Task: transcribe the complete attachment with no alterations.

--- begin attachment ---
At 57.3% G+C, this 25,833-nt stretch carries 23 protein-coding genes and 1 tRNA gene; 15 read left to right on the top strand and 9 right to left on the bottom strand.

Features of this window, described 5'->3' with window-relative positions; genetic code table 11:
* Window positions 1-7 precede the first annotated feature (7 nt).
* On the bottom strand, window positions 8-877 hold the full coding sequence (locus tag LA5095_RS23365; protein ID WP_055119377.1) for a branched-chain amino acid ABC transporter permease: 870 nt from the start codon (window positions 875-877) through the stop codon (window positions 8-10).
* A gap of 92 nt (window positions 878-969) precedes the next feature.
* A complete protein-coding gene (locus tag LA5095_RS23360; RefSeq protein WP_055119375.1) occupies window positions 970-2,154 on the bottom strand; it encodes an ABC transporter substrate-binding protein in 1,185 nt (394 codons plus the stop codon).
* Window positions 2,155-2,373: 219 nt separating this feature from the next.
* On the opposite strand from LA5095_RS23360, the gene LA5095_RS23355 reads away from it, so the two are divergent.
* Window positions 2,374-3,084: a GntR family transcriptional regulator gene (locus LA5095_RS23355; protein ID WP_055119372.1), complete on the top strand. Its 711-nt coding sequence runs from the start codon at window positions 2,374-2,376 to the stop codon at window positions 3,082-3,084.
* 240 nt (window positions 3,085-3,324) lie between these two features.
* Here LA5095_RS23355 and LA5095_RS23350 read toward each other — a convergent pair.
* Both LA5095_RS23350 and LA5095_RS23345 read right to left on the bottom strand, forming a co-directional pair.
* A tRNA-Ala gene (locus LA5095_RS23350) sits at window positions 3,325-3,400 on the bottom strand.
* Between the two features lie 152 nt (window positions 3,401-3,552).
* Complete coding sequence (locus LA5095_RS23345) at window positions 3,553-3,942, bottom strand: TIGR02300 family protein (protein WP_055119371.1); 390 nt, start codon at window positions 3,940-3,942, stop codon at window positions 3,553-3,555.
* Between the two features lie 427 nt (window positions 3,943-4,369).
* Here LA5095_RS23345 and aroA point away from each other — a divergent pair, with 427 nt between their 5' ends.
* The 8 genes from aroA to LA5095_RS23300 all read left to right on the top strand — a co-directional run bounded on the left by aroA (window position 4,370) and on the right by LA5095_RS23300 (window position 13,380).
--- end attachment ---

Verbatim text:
At 57.3% G+C, this 25,833-nt stretch carries 23 protein-coding genes and 1 tRNA gene; 15 read left to right on the top strand and 9 right to left on the bottom strand.

Features of this window, described 5'->3' with window-relative positions; genetic code table 11:
* Window positions 1-7 precede the first annotated feature (7 nt).
* On the bottom strand, window positions 8-877 hold the full coding sequence (locus tag LA5095_RS23365; protein ID WP_055119377.1) for a branched-chain amino acid ABC transporter permease: 870 nt from the start codon (window positions 875-877) through the stop codon (window positions 8-10).
* A gap of 92 nt (window positions 878-969) precedes the next feature.
* A complete protein-coding gene (locus tag LA5095_RS23360; RefSeq protein WP_055119375.1) occupies window positions 970-2,154 on the bottom strand; it encodes an ABC transporter substrate-binding protein in 1,185 nt (394 codons plus the stop codon).
* Window positions 2,155-2,373: 219 nt separating this feature from the next.
* On the opposite strand from LA5095_RS23360, the gene LA5095_RS23355 reads away from it, so the two are divergent.
* Window positions 2,374-3,084: a GntR family transcriptional regulator gene (locus LA5095_RS23355; protein ID WP_055119372.1), complete on the top strand. Its 711-nt coding sequence runs from the start codon at window positions 2,374-2,376 to the stop codon at window positions 3,082-3,084.
* 240 nt (window positions 3,085-3,324) lie between these two features.
* Here LA5095_RS23355 and LA5095_RS23350 read toward each other — a convergent pair.
* Both LA5095_RS23350 and LA5095_RS23345 read right to left on the bottom strand, forming a co-directional pair.
* A tRNA-Ala gene (locus LA5095_RS23350) sits at window positions 3,325-3,400 on the bottom strand.
* Between the two features lie 152 nt (window positions 3,401-3,552).
* Complete coding sequence (locus LA5095_RS23345) at window positions 3,553-3,942, bottom strand: TIGR02300 family protein (protein WP_055119371.1); 390 nt, start codon at window positions 3,940-3,942, stop codon at window positions 3,553-3,555.
* Between the two features lie 427 nt (window positions 3,943-4,369).
* Here LA5095_RS23345 and aroA point away from each other — a divergent pair, with 427 nt between their 5' ends.
* The 8 genes from aroA to LA5095_RS23300 all read left to right on the top strand — a co-directional run bounded on the left by aroA (window position 4,370) and on the right by LA5095_RS23300 (window position 13,380).